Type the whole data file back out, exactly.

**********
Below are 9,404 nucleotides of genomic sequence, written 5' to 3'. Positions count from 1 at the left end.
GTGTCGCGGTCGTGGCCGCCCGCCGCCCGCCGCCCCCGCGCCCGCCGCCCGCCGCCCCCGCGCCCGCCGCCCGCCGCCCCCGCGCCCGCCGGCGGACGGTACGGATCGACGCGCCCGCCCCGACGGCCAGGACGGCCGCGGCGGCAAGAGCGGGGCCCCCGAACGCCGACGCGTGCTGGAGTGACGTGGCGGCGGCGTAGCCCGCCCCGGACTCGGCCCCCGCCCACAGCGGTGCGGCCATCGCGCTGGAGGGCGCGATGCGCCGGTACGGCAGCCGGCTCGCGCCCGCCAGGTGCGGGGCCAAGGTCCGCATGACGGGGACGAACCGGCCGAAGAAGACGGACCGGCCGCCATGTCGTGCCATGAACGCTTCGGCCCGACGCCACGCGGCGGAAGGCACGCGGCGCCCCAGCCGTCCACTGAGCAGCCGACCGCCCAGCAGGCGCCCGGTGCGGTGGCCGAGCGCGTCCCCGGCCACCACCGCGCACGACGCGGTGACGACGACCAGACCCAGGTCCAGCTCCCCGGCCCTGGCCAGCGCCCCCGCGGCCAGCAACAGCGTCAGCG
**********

Below are 9,404 nucleotides of genomic sequence, written 5' to 3'. Positions count from 1 at the left end.
GTGTCGCGGTCGTGGCCGCCCGCCGCCCGCCGCCCCCGCGCCCGCCGCCCGCCGCCCCCGCGCCCGCCGCCCGCCGCCCCCGCGCCCGCCGGCGGACGGTACGGATCGACGCGCCCGCCCCGACGGCCAGGACGGCCGCGGCGGCAAGAGCGGGGCCCCCGAACGCCGACGCGTGCTGGAGTGACGTGGCGGCGGCGTAGCCCGCCCCGGACTCGGCCCCCGCCCACAGCGGTGCGGCCATCGCGCTGGAGGGCGCGATGCGCCGGTACGGCAGCCGGCTCGCGCCCGCCAGGTGCGGGGCCAAGGTCCGCATGACGGGGACGAACCGGCCGAAGAAGACGGACCGGCCGCCATGTCGTGCCATGAACGCTTCGGCCCGACGCCACGCGGCGGAAGGCACGCGGCGCCCCAGCCGTCCACTGAGCAGCCGACCGCCCAGCAGGCGCCCGGTGCGGTGGCCGAGCGCGTCCCCGGCCACCACCGCGCACGACGCGGTGACGACGACCAGACCCAGGTCCAGCTCCCCGGCCCTGGCCAGCGCCCCCGCGGCCAGCAACAGCGTCAGCG